But with the way gun reform is going in the US, and with a nod of the head to the ‘moral panic/won’t anyone please think of the children’ vibe , I found the gun porn in Season Four of Stranger Things to be pretty gross. In my world, guns create problems – they are used by teenagers to shoot innocent protestors, commit armed robbery and shoot up schools. There are clearly a lot of ‘good’ uses for guns but I see a lot more evidence that they create more problems than they solve. Wouldn’t it be great if media started running storylines that reflected this – the presence of the gun makes everything more dangerous, more lethal, and allows a vigilante to overpower and control a situation where they would otherwise be powerless. And people without guns, working together, can overcome that villainy through using cooperation, courage and candour.
In the case of Stranger Things, Season Four, I think the showrunners missed a real opportunity to make the ‘lessons’ a little more relevant and less nostalgic by finding interesting ways to solve the problems the protagonists’ faced. To be fair, they clearly illustrated that it was only in the case of the Russian side story that a weapon proved to be effective (the flamethrower on the mindflayer). In every other instance – the shooting of Vecna, the use of the gun in the plane hijacking, the fight between Lucas and Jason – the guns were pretty much useless.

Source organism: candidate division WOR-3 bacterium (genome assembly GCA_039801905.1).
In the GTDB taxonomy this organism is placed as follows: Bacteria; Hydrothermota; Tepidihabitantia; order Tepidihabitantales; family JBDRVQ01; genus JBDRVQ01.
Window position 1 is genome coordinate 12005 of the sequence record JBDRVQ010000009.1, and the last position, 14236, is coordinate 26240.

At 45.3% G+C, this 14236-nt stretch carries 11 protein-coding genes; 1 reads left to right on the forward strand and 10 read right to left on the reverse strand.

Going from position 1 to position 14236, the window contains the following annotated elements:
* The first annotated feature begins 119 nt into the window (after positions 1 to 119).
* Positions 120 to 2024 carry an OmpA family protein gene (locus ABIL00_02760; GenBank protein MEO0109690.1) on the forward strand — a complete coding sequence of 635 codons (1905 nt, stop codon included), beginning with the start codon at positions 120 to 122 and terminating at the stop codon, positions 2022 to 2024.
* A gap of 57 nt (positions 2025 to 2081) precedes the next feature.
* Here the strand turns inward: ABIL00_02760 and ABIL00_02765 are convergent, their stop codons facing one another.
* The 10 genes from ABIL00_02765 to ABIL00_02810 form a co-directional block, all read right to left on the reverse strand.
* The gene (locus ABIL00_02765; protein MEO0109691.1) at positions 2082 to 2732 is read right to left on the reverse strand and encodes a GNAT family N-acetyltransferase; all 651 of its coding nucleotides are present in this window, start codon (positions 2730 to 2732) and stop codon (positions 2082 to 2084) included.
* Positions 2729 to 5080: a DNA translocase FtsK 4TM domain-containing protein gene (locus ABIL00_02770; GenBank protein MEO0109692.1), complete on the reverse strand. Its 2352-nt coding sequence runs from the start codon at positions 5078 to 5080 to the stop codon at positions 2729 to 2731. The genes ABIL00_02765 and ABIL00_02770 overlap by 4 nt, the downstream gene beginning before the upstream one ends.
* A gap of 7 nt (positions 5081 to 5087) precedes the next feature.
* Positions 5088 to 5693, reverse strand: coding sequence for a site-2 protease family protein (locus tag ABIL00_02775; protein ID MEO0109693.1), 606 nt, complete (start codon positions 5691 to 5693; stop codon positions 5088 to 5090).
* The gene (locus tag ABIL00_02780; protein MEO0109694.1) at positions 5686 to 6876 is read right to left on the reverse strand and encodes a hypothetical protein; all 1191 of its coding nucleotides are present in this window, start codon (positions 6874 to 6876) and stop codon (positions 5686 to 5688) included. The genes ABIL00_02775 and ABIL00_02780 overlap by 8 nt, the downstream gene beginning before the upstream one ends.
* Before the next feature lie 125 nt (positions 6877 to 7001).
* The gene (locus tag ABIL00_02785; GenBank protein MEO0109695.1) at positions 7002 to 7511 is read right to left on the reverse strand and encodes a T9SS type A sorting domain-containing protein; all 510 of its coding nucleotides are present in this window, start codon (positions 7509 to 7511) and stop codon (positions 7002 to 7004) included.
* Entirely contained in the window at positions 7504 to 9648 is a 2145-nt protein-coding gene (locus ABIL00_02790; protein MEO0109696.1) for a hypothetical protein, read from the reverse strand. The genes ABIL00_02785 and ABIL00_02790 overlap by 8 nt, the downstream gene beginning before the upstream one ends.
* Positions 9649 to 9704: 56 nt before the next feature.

So, maybe the writers are trying to be subtle about that what really ‘helped’ was the teamwork, the creative thinking, the solidarity and the bravery of the protagonists. But they missed a chance to feature that in a more direct way. I mean, they were creative enough to suggest that the upside down was a symbiotic system of evil and that Eleven could piggyback through time and space on other people’s memories… so why not use this sort of storytelling license to come up with reasons and ways to defeat Vecna without going into gun porn? They managed to NOT use guns earlier in the series to fantastic effect.
I’m not one who argues that all media needs to be politically correct – it is completely understandable that these gun porn beats are placed in these contexts. It is also useful to acknowledge that this is how guns are thought about in US culture. But if you ask me, the show does betray the very essence of what is wrong with the way the US thinks about guns (that they are a solution, rather than a problem), and I also think the otherwise savvy show runners missed an opportunity to tell a far more interesting story about how evil actually creeps into our lives, and what it takes to defeat it.
And the reason that they make these decisions is because gun porn, and violence in general, play well in the US market, and so we have ‘gun gaze’.